“You say you love your children above all else, and yet you are stealing their future in front of their very eyes... We cannot solve a crisis without treating it as a crisis...if solutions within the system are so impossible to find, then... we should change the system itself.”
- Greta Thunberg
Good, better, best - 3 examples of sustainability and eco-friendly practices in the events industry
World Environment Day is an important time to take stock of all that we are doing to help maintain the world we live in. Being environmentally aware isn’t just impacting the current environment we live in, but just as importantly it ensures that the environment is protected for future generations and wildlife. It’s about doing something to take care of the earth and putting initiatives in place that work through from good, better, best practices.
With this in mind, we need to be constantly seeking for ways to do our part to introduce sustainable and eco-friendly practices into industries. In our case, working in experiential design and events, we see a significant amount of waste and can often cause a large carbon footprint. However experiences and events also hold an even more significant cultural impression - that being, they can lead the way for change and an opportunity to shape the young minds of Gen Y & Z. The effort must be a worldwide collaboration but important environmental change via large scale platforms such as festivals can be utilised as an important stage for education.
As an agency, we also have a huge opportunity to educate clients from the world’s largest companies on the importance of quality over quantity, of supporting local producers, of ensuring where and how things were made and how this ultimately reflects the brand image, reputation and the consumer opinion of the brand.
Here are 3 examples of sustainability and eco-friendly practices in the events industry:
Wanderlust: ‘Wander Without Waste’
- Festival organisers have a team to specifically manage waste disposal, with compost, recycling, and landfill disposal units available site wide. In 2017, they diverted 70% of all waste, meaning that less than one-third ended up in landfill.
- The festival hero vegan food dish the “Wanderbowl” was only sourced using local farm co-op produce.
- To promote education and involvement, you can volunteer your time in clean up initiatives such as Wanderlust O’ahu, which cleans the local coastlines.
- Purchase a Wander Without Waste kit, that contains bamboo utensils, a Kleen Kanteen Tumblr, and a Kleen Kanteen Thermos—all in an environmentally friendly tote bag.
- No plastic water bottles will be sold onsite, and you are encouraged to bring refillable water bottles or purchase refillable bottles onsite that you can then take home with you.
Image: @wanderlustfest - sustainability initiative
Falls Festival: ‘Composting Initiative’
- Toilets are flush free, water free and chemical free and the solid waste is turned into a usable product that feeds the onsite lavender farm – the lavender is then used in the toilets during the festival. Complete cycle!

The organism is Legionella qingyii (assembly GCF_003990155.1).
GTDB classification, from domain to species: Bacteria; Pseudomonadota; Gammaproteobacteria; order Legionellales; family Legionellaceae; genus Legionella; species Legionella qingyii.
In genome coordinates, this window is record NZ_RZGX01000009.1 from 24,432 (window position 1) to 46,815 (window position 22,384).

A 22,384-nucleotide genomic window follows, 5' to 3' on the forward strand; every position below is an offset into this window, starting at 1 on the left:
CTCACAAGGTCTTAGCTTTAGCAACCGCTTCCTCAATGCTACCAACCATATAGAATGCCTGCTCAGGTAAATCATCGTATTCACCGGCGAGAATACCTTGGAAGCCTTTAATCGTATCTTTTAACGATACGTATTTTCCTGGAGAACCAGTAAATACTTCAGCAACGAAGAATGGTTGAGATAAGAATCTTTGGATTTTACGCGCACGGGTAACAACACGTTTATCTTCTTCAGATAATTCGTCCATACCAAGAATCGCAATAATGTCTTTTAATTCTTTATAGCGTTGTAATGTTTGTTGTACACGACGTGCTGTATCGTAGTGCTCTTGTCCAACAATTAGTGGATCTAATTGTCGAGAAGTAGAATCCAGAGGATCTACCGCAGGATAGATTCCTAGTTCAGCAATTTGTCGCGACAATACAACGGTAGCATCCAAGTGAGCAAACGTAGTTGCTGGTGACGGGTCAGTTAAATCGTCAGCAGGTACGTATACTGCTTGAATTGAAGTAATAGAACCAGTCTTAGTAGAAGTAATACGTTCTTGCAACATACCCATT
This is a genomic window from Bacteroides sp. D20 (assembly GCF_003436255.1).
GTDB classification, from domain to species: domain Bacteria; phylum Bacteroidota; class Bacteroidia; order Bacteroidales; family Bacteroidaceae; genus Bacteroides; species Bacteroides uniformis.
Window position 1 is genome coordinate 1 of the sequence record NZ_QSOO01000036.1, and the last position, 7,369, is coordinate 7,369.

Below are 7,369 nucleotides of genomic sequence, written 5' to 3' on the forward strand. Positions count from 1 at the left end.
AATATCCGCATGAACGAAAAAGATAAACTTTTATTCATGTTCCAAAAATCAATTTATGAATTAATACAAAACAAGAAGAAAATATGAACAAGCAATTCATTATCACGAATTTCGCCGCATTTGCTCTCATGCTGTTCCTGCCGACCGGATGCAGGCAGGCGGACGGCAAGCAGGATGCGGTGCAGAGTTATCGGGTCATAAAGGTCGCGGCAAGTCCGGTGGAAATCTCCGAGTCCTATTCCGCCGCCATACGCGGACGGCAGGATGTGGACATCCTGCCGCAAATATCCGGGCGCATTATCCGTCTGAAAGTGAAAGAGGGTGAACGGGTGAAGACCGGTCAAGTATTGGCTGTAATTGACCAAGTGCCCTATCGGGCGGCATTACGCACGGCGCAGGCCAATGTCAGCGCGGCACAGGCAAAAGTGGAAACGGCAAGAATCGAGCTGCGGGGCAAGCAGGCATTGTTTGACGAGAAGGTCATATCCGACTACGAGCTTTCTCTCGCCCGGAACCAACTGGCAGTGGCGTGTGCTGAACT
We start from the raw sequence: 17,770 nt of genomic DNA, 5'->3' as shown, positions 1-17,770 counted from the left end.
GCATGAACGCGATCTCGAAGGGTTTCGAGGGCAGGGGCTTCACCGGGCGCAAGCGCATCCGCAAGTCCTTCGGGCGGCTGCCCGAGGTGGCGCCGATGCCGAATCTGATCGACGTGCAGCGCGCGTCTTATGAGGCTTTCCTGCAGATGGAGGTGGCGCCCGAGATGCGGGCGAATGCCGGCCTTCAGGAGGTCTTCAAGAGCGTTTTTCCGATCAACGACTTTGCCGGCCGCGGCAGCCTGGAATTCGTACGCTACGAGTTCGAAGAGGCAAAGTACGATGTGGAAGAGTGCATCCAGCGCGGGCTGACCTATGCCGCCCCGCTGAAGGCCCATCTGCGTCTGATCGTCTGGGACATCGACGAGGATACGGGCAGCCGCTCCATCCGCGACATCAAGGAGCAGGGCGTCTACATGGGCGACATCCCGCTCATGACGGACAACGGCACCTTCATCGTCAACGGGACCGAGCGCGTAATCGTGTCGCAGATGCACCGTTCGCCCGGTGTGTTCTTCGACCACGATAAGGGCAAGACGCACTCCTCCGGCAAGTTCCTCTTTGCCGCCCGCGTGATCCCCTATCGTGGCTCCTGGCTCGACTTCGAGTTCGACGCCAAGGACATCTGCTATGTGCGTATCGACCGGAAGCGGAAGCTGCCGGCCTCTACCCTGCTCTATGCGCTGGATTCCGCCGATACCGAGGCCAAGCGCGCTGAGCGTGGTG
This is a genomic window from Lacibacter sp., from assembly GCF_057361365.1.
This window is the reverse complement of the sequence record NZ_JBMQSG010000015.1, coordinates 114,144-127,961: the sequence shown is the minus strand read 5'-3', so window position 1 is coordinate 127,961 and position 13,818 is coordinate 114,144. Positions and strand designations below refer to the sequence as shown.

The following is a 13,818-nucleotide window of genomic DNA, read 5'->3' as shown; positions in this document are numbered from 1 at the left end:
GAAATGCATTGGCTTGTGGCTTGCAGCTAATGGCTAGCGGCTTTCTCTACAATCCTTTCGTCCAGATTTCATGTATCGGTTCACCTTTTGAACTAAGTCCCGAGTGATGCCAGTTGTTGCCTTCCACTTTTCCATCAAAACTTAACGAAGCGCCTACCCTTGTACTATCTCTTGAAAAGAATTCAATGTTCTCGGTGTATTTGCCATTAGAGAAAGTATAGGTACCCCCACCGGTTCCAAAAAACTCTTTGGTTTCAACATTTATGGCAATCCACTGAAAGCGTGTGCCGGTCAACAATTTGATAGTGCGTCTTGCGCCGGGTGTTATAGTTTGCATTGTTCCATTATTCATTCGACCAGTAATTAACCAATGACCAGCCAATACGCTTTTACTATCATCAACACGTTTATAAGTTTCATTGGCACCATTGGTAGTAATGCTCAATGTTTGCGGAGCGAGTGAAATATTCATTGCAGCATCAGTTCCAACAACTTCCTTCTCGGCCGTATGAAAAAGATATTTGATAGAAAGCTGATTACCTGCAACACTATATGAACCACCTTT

- They have a team dedicated to stay within the camp sites to help manage waste, communicate important messages about green initiatives and help you navigate a safe, clean and respectful festival.
- ’Recycle Reward’ competition dishes out free drink tokens to patrons who collect bags of recycling from the main arena.
“The festivals uphold the belief that sustainability refers to the capacity to endure – essentially that the needs of the present can be met whilst not compromising the ability of future generations to meet needs of their own”
Image: Falls Festival - woman tending to the lavender garden
Burning Man: ‘Leaving No Trace’
- The overarching principle is simple: leave the place you visit the same or better than you found it; leave no trace of your having been there, so that others – human and animal – can enjoy the land the rest of the year.
- Implementing the “MOOP” initiative (Matter Out Of Place) - encouraging a sweep of the area to ensure anything that does not belong to the natural environment is removed. This method is suggested as an ongoing activity through the festival, not just at the end to limit the impact on the environment and make it a manageable activity.
- Preparing and planning what you actually need. We really like this method as an approach to all aspects of life.
- Volunteer opportunity for 'Earth Guardians' that assist to inspire, inform and encourage event attendees about the No Trace principle.
Image: Burningman.org - Volunteer desk
By incorporating green initiatives while enhancing the attendee experience, the brand will be seen as a champion of the environment and use the platform to open up a much more important conversation about sustainability in general. Having a solution focused approach to the impact and the waste generated from large scale events of this nature will maintain the longevity of the event from a business perspective. But more importantly, ensure the environment is maintained and thriving means future generations can also enjoy the beauty of the earth.